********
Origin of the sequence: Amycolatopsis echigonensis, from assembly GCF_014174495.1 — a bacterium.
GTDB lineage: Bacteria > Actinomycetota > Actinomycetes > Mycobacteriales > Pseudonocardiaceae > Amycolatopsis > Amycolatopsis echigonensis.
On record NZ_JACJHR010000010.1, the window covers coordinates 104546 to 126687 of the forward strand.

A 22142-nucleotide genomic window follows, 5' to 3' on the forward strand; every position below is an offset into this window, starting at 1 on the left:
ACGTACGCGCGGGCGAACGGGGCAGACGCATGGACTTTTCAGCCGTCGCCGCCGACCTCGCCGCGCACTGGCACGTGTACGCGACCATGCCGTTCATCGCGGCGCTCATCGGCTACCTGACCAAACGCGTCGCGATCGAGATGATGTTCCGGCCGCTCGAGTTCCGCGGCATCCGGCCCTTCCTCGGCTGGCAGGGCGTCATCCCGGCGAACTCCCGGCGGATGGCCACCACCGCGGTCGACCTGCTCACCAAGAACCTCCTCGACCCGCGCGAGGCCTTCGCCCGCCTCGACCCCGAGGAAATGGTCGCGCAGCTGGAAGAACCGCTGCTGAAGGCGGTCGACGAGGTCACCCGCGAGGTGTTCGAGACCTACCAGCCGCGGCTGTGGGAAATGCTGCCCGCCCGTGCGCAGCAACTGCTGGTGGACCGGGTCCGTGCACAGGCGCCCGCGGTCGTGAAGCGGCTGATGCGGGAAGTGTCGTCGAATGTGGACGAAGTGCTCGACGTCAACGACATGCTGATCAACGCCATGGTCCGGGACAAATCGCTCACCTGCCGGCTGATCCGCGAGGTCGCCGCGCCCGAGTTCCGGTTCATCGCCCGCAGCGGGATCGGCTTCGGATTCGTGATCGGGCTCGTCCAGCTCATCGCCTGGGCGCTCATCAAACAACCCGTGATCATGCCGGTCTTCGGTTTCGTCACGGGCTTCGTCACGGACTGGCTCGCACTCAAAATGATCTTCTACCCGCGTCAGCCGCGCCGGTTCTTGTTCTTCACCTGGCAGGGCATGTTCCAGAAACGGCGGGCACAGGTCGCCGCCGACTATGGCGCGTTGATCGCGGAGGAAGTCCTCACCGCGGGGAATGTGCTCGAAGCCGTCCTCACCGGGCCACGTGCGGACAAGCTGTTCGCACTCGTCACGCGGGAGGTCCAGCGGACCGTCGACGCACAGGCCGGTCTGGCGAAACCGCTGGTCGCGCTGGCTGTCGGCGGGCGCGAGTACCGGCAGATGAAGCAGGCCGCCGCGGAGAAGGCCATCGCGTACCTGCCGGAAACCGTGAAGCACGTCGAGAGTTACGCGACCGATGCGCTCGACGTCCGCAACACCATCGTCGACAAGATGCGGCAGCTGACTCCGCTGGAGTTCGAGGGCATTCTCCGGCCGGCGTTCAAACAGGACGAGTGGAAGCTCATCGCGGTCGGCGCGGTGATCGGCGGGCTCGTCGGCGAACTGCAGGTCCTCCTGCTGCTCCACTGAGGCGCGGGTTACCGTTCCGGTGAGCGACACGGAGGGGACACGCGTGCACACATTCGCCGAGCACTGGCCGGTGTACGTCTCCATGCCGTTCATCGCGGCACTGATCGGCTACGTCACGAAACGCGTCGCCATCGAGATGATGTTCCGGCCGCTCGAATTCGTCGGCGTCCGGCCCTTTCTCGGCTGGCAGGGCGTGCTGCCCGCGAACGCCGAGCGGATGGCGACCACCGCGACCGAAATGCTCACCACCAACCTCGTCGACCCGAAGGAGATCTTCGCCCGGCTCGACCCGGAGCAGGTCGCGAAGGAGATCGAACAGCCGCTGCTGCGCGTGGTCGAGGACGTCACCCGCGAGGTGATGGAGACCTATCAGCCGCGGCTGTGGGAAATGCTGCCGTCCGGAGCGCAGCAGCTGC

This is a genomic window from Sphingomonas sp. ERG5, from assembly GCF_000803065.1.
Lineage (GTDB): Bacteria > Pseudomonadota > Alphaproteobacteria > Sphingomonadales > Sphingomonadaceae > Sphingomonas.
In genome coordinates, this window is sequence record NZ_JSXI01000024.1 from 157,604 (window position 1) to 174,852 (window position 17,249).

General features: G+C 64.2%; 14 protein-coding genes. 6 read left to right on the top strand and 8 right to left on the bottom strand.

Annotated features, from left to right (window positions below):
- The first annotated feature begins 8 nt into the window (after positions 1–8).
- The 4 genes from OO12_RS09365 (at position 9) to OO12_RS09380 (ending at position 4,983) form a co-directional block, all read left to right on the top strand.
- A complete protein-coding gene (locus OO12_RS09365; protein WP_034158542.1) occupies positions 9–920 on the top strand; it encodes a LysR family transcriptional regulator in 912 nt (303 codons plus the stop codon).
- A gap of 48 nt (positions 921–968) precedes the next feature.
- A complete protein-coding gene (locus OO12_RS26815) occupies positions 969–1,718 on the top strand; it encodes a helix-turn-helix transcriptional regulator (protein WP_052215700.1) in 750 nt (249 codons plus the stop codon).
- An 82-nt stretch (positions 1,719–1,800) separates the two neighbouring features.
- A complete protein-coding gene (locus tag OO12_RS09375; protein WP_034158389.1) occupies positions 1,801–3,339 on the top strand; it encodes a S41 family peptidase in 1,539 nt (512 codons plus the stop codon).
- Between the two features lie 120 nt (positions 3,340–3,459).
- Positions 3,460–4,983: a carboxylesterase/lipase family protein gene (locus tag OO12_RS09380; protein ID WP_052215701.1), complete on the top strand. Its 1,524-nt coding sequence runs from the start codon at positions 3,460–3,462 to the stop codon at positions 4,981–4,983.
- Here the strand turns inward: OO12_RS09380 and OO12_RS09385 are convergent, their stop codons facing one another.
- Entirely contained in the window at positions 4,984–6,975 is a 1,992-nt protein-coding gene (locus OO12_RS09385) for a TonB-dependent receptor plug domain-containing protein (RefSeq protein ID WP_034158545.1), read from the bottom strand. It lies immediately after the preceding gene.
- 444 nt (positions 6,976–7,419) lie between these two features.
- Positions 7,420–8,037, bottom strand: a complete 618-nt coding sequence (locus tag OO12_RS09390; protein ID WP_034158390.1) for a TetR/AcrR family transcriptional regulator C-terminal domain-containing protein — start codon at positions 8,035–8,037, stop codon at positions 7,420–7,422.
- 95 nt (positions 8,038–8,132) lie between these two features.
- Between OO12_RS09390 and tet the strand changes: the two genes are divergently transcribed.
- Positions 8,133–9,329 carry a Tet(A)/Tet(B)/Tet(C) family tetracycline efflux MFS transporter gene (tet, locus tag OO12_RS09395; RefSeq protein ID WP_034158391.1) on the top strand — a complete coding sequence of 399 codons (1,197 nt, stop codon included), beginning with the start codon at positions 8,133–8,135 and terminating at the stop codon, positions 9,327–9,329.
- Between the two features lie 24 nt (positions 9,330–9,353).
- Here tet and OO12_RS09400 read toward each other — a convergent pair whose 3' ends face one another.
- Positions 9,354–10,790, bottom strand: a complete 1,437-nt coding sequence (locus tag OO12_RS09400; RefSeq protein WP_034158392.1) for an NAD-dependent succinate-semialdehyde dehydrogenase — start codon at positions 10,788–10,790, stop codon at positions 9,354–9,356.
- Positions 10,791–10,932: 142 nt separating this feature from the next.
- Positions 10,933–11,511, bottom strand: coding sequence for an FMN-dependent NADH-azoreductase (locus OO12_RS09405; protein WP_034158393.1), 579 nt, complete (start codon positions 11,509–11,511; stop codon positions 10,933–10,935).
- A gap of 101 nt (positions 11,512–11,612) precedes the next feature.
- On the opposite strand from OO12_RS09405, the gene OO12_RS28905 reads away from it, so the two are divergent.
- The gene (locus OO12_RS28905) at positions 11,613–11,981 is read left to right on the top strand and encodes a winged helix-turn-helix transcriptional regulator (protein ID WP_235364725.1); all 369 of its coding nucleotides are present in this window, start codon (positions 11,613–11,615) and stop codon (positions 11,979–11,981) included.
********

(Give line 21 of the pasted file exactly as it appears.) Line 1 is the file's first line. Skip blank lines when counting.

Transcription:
- Entirely contained in the window at positions 4,984–6,975 is a 1,992-nt protein-coding gene (locus OO12_RS09385) for a TonB-dependent receptor plug domain-containing protein (RefSeq protein ID WP_034158545.1), read from the bottom strand. It lies immediately after the preceding gene.